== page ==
mail(<bool>) mail(true) Inform users about the job result by email.
mailfrom(<email address>) mailfrom(root) Adds an address or username plus the domain to the From field.
mailto(<email address>) mailto(root) Adds an address or username plus the domain to the To field.
nice(<value>) nice(5) Job priority; varies from -20 (highest) to 19 (lowest).
nolog(<bool>) nolog(true) Write error messages only to the log.
noticenotrun(<bool>) noticenotrun(true) Notifies the user by email if a job has not been processed.
random(<bool>) random(true) Like jitter, but with a random number.
reset reset Reset option settings.
runas(<user>) runas(root) Process job with the rights of the specified user.
runatreboot(<Bool>) runatreboot Start job immediately after system boot.
runonce(<bool>) runonce(true) Do not reschedule the job once it has been executed.
stdout(<bool>) stdout(true) Output to the console if fcron is running in the foreground.
timezone(<timezone>) timezone(Europe/Berlin) Job specifications are valid for the specified time zone.

You define how often a command is processed by specifying a time in <Minute> <Hour> <Day> <Month> <Weekday> notation. The supported value ranges can be found in Table 2; the asterisk is used as a wildcard. To enter a command, simply type what you would normally type at the command line. Listing 3 shows some examples.

Table 2

Time Under fcron

Field Value
Minute  -59
Hour  -23
Day 1-31
Month 1-12
Weekday  -7, where   = 7 = Sunday

Listing 3

fcron Examples

## Execute the echo command at 10:05am on Sundays and on the 31st.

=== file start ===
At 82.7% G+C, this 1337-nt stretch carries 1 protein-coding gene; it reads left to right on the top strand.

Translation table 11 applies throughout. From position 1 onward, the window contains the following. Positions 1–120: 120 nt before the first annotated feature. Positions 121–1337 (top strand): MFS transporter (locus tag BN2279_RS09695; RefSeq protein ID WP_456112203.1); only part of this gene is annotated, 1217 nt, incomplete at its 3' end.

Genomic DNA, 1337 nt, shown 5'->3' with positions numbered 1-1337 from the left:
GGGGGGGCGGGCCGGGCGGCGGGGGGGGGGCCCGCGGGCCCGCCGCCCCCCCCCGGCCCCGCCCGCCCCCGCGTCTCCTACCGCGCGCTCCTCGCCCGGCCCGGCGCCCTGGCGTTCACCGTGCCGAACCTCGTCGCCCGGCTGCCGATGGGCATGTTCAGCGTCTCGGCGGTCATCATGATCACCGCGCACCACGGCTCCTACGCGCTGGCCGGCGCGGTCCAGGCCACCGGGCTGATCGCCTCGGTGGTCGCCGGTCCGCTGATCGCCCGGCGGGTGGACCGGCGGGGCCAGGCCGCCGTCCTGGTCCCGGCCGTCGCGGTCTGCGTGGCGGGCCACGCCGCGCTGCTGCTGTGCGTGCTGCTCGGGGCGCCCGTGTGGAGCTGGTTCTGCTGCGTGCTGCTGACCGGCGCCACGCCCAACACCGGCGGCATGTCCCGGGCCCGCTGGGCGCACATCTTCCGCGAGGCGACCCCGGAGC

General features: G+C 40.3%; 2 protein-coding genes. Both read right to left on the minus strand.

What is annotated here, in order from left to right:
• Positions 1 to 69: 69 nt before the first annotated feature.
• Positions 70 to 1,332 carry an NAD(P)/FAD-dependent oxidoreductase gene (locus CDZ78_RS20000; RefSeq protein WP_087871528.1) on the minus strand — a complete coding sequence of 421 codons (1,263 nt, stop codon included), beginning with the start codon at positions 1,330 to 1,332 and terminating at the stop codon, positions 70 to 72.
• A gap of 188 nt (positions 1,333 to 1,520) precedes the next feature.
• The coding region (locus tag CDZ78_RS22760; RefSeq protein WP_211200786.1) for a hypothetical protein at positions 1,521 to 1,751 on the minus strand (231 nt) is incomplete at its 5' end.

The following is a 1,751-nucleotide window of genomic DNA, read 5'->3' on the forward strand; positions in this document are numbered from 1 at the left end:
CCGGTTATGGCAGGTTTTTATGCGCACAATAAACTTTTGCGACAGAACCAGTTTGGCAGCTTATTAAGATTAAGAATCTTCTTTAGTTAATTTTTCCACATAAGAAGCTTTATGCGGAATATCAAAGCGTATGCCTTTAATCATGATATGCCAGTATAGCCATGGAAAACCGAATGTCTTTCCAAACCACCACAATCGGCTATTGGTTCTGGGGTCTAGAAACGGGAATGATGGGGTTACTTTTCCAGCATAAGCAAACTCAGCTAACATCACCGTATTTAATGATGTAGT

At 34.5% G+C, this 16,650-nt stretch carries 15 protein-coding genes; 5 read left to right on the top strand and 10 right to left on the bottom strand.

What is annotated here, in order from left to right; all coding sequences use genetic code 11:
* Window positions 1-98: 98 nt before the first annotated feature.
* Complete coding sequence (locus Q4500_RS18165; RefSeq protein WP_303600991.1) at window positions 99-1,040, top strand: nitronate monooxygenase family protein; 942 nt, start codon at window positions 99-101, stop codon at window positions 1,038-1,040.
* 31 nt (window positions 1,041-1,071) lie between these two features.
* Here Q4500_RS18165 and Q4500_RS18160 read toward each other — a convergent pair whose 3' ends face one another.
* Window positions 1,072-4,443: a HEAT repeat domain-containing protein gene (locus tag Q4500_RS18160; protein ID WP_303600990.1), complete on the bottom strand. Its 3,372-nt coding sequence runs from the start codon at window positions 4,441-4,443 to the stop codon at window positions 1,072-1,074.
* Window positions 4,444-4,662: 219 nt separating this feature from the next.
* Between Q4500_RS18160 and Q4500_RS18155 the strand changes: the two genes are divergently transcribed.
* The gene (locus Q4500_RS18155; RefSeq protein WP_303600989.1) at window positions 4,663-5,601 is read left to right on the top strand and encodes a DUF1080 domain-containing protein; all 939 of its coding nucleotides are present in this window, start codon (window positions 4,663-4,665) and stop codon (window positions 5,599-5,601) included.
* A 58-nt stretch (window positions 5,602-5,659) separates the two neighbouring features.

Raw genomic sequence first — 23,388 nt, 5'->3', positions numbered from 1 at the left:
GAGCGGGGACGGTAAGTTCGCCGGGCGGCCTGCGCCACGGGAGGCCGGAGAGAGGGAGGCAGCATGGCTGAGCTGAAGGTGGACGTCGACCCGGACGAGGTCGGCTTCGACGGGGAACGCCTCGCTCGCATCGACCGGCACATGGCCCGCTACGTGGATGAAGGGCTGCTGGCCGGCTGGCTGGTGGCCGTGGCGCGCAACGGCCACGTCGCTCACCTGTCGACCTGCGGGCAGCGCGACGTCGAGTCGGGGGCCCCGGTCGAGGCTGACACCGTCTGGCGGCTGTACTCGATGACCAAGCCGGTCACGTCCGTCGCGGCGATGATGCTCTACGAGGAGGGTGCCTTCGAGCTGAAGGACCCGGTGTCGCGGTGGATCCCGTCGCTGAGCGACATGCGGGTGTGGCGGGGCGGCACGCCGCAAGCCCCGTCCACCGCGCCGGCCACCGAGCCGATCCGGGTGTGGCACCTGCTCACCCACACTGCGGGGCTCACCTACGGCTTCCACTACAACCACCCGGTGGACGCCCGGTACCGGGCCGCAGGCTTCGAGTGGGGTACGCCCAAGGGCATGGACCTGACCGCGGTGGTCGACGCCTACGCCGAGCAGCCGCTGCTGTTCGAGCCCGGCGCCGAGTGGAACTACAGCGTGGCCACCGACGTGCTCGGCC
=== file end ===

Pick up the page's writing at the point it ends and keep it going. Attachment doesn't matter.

5 10 31 * 7 echo '''
## Run mycommand every day at 5:05, 5:35, 6:05, 6:35, 7:05, and 7:35.
& 05,35 5-7 * * * mycommand -u me -o file
## Pick up email daily at 20, 21, 22 and 24 minutes past the hour.
20-24~23 * * * * getmail
## Pick up email every 30 minutes.
@ 30 getmails -all
## Run the Save command with low priority at 3:45 daily except Sundays
## and inform user 'jim' about it. Process job after startup
## if the PC was not running at the scheduled time.
&nice(10),mailto(jim),bootrun 45 03 * * *~0 "save --our work"

After saving the fcrontab file, you can use the command

fcrontab -l

to look up the tasks created by the current user.

FcronQ

Instead of using the command line, you can also configure fcron in the FcronQ graphical front end (Figure 1), which you call as FcronQ.pyw. To avoid an error message on launch, add your account with administrative rights to the fcron group:

# usermod -a -G fcron <user>
Figure 1: In principle, FcronQ is more like a text editor, because the parameters do not have any special input masks.

At bottom left in the GUI, you can see whether the fcron daemon is currently running. Next to that, select the user for whom you want to create new tasks. After a right-click on the input area, create a new task by selecting Append . In the Status column at the top, activate or deactivate individual tasks by checking or unchecking the boxes. You can also add a comment to the task.

You can double-click to add an option in the Variables or Options column. The Frequency column contains the time variables, and the Command column shows the command to be processed. To test a command, right-click the respective task and select Run . If everything works, save the task from the menubar with Action | Save .